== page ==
Nighttime in Berlin

The streets of Berlin’s neighborhoods always seem to be crowded, and the eateries do their best business in many sectors between 10pm and 2am. The trains are crowded all over the city until late at night. While walking one city block, even among the quieter areas of the neighborhoods of Kreuzberg or (to its west and north) Prenzlauer Berg, I am passed or pass by a few dozen pedestrians and bicycles. Bars and pizzerias as well as Turkish, Indian, or Vietnamese restaurants with tables jutting out into sidewalks are crowded places in many central plazas and along the more active streets. “Punk rock” is the vibe in Kreuzberg, while in Prenzlauer Berg things are decidedly more gentrified and uncool – more my cup of tea than the former, artsy, and gruffer neighborhood. I haven’t visited the club districts of Berlin, which I assume are even busier than these other areas of town.

In Kreuzberg in particular, I went for a walk around 11 in the evening, thinking for some reason that I might find the local eateries less peopled than at an earlier hour (wishing, as I sometimes do, to avoid large crowds, long lines, and completely-occupied tables – I had fancied to get a quick bite and sit in solitude while reading from my Keegan WW1 book). Woe be unto him who expects to find peace in a hip neighborhood of Berlin somewhat late in the night! It was much more crowded at 11pm than I found it at 4pm earlier in the day.

A steady stream of young people, shoulder-to-shoulder three or even four across, moved up one concrete sidewalk and down the other. The bike traffic was heavy, as was vehicular traffic of all varieties – taxis, private vehicles, police wagons, and large delivery trucks. A three-chord punk band had set up a live concert along the sidewalk just one block to my west, and a hundred or more people had gathered and were watching intently. Local residents gathered in the neighborhood park, sitting around on large stones or on the ground, playing stringed instruments – and a clarinet, of all things. The restaurants were all packed – at least two dozen of them along my way. The bookshops, of which I passed three, were all closed – alas.

I looped the block, not daring into any crowded food establishment on my lonesome. I stopped at last at a spatkauf near the hostel for a coke and a chocolate snack (1.50 here, 4.00 in the states for the same) – and I had to wait in a line of 8 to do even that. The crowd milling about the late-night shop sat on benches out front, sipping beer and laughing with friends. I stepped to the side of foot traffic, drinking my coke, and even there I had to adjust my position to make way for bicycle-riders pulling over to park their bikes among the dozens out front of almost every storefront and building. To give a picture of the scope of the crowd, which didn’t seem to stop at the quieter and darker bits of walkway a block or two distant to my East and nearer to Treptower Park, for thirty seconds I counted its number. I aggregated based on estimate, anyhow. I counted approximately 140 people actively passing me in that thirty seconds on one side of the street. On a Wednesday evening approaching midnight.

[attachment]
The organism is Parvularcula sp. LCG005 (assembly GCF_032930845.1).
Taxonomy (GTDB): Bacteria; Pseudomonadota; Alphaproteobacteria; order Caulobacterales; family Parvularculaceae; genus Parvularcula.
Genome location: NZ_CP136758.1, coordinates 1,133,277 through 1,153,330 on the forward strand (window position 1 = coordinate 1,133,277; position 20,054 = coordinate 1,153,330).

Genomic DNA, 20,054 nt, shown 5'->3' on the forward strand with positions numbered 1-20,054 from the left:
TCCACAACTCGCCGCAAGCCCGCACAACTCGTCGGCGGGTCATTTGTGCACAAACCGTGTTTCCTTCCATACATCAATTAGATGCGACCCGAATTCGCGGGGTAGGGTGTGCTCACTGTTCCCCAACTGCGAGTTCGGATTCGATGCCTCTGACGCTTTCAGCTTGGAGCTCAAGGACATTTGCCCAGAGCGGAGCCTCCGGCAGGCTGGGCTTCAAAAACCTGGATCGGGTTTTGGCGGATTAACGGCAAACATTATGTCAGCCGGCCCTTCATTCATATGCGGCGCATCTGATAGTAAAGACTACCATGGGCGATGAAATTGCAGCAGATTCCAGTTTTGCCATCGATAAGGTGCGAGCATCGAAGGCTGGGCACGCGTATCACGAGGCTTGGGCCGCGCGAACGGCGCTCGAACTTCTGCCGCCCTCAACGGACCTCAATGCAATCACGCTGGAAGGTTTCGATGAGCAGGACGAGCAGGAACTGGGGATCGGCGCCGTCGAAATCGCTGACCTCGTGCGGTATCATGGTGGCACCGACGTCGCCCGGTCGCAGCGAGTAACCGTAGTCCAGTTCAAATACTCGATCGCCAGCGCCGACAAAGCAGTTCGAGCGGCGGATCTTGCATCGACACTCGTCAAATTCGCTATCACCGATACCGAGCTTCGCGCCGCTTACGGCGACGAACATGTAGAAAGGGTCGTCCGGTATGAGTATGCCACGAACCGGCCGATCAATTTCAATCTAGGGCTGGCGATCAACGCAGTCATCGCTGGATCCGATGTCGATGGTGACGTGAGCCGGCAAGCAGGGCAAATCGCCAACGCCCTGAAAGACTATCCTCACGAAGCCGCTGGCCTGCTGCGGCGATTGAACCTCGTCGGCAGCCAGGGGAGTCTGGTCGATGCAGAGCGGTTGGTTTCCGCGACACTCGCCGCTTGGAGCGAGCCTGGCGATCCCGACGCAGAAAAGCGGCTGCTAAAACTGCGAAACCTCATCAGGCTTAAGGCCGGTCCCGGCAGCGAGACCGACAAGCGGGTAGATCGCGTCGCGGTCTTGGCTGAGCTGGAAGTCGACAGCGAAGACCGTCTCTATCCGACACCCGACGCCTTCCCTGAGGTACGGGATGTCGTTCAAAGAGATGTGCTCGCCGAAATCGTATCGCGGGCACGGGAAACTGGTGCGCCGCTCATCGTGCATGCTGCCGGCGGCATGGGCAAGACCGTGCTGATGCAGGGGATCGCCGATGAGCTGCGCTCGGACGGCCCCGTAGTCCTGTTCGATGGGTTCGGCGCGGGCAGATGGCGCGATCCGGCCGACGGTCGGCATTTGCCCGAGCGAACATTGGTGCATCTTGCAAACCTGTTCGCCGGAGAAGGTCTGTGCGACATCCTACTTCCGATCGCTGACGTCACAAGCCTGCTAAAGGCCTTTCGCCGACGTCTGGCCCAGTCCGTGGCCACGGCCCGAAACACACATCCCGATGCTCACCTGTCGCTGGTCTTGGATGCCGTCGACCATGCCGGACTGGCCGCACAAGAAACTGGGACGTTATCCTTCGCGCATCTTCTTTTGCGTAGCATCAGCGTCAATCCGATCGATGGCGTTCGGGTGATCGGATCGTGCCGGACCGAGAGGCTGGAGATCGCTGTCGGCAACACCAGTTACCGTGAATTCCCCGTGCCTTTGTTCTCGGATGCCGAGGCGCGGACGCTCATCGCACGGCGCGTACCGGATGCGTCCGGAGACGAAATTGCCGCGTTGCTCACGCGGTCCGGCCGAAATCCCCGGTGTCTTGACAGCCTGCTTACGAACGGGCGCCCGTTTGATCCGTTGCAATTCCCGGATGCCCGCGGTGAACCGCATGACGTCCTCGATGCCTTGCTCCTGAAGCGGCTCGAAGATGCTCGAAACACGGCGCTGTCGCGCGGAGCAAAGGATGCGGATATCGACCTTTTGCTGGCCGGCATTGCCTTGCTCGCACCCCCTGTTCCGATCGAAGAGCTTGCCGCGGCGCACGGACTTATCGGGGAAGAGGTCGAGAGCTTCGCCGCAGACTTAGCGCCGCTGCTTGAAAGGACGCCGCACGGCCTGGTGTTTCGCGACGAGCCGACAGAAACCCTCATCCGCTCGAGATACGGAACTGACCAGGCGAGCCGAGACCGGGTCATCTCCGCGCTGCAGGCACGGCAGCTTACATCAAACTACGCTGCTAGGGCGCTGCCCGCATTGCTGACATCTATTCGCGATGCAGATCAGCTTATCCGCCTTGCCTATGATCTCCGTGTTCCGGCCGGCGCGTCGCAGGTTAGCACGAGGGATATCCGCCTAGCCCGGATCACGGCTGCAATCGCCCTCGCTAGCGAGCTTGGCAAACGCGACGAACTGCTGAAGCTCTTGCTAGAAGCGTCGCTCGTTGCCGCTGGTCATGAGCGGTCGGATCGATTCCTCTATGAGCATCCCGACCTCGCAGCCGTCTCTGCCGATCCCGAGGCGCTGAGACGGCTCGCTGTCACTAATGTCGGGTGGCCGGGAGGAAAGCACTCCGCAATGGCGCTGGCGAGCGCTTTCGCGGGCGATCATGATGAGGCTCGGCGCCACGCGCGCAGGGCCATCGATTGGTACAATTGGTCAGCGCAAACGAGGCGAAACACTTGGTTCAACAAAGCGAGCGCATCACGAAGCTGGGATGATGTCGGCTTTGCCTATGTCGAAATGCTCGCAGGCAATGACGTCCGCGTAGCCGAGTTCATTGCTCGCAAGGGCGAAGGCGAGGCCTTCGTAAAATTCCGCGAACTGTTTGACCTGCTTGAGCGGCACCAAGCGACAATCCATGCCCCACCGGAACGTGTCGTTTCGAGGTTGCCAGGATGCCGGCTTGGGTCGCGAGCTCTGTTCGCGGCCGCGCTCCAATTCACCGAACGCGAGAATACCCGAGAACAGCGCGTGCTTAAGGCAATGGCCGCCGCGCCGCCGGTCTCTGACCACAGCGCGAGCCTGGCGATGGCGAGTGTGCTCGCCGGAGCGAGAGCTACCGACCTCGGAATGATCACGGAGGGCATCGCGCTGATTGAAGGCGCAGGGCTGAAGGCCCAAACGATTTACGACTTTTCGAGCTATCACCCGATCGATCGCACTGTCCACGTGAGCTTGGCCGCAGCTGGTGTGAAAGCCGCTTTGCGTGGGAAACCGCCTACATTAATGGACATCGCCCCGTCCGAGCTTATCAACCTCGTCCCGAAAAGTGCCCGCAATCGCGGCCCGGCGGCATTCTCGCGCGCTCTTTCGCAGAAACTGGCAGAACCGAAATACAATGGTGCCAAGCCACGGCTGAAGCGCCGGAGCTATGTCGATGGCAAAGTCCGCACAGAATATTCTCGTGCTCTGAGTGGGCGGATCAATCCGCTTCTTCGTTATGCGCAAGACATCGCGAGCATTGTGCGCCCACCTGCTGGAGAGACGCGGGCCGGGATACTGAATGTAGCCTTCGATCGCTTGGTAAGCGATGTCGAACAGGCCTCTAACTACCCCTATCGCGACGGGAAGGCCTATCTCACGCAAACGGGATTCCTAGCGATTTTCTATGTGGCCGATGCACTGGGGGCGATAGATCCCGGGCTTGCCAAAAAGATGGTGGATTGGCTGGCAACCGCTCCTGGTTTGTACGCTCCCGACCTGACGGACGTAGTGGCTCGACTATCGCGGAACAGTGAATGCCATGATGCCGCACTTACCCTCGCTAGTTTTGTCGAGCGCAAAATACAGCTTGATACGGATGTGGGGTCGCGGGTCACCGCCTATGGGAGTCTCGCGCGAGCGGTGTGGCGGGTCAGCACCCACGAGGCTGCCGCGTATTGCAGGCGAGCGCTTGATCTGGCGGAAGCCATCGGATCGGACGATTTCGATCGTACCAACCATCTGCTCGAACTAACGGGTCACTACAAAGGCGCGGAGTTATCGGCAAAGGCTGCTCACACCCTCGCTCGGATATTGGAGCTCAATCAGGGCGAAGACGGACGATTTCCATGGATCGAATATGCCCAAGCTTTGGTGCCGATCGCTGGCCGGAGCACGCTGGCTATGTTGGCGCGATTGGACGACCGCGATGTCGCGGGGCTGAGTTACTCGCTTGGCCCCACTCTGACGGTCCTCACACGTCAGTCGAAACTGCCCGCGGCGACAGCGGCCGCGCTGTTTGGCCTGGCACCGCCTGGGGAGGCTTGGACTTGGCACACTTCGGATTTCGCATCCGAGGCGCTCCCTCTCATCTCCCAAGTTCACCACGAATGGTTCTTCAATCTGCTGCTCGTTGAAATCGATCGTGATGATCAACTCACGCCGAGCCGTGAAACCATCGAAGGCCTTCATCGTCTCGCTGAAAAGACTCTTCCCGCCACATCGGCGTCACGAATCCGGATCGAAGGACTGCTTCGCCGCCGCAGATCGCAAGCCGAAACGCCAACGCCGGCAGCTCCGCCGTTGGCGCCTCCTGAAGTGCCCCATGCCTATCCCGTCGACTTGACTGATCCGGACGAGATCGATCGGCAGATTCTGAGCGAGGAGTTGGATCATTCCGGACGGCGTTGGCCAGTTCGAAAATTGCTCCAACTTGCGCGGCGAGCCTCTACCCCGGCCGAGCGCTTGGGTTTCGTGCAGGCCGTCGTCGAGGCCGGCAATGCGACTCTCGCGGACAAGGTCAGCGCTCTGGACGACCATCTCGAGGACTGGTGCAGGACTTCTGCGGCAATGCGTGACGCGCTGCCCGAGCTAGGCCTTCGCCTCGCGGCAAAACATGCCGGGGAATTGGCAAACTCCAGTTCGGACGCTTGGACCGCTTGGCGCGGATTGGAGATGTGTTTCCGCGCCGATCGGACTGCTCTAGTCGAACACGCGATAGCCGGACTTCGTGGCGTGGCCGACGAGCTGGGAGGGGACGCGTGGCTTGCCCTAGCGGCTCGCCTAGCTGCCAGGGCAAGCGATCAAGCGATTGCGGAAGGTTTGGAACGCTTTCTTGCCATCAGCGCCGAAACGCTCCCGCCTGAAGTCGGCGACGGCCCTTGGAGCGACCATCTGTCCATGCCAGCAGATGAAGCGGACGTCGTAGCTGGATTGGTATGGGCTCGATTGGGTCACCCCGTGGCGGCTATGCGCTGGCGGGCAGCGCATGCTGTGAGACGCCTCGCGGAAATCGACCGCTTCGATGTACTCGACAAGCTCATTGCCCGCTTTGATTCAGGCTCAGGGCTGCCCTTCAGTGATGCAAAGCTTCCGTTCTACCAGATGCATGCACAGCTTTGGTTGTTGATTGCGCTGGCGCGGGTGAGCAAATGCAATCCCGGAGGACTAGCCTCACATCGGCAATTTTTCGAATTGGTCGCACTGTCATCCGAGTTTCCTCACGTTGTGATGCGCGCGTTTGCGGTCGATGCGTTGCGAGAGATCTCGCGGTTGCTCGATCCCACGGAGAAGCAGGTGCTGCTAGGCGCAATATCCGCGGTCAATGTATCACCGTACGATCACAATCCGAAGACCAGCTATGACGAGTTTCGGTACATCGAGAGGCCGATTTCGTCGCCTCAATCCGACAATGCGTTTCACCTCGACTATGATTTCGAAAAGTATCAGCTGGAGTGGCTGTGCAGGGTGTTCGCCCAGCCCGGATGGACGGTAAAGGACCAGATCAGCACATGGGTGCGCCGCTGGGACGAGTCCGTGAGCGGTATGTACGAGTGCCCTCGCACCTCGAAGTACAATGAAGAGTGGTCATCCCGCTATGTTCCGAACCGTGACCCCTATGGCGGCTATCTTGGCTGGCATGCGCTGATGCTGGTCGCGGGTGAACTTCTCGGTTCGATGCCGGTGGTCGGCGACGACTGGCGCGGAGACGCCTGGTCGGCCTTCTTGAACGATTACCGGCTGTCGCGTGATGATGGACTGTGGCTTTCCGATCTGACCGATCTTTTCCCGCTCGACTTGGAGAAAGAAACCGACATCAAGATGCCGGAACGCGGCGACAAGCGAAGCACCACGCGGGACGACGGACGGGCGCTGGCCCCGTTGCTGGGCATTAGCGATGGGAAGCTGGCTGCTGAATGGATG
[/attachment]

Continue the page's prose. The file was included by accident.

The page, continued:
Now, don’t get the wrong impression. These weren’t dangerous hooligans. None among the crowd were overtly rowdy – unlike what I’d expect from this sort of thing back home – but sometimes, I just get a bit of that crowd anxiety, and I want to be somewhere else. I retired to the courtyard garden in the hostel to finish some reading out of doors before heading back to my room.

I wondered at the nightlife in Berlin’s popular districts and suspected at first that perhaps the evening culture is so active here because Berlin is a younger-than-average city. But no, demographic data show that the average age is 43 years, whereas in Rome the number is 42 and in Paris 39. Those are busy places at night as well. Of the 4.3 million residents of sprawling Berlin, over 40% of its population is of the under-35 set. I should note that the spots I visit most while visiting Berlin are the youngest neighborhoods, with the average age being under 40 both in Kreuzberg and Prenzlauer Berg.

Maybe this is a European phenomenon, contrasting with the United States, where nightlife is often ushered indoors after a certain hour and thereby more limited in its scope. I’m not sure, my exposure to the countries I’ve visited limited to a few days here and a few days there; Germany is the only place where I’ve visited several cities for a week or more at a time.

Perhaps its all a bit surprising to me because I’m used to American cities, the largest of which have extremely crowded blocks centered around particular bars or clubs, but the nightlife there really is limited to those locales (with some few exceptions). In Chicago, for instance, or New York – the central hubs of activity are abuzz at night and awash with hordes of drunken people out for a party night on the town. But in Berlin, where nightclubs do remain open until 4am, 5am, or on occasion later still, the activity is in any case less party-centric and a city in which casual strolling abounds for local residents. The atmosphere is decidedly less threatening, as well.

Remember, you can find the summer’s posts all in one handy place – right here!

About Steve Capone

Writer hailing from Salt Lake City, Utah. Interdisciplinary teacher (read: generalist guiding inquiry) at an independent school. Adjunct instructor at a medium sized state school. Lover of learning. Favorite destination: Prenzlauer Berg, Berlin, Germany. @CaponeTeaches on Twitter M.S. Philosophy (Univ. of Utah 2013) M.A. Humanities (Univ. of Chicago 2007) B.A. Philosophy & English (Washington & Jefferson College 2006
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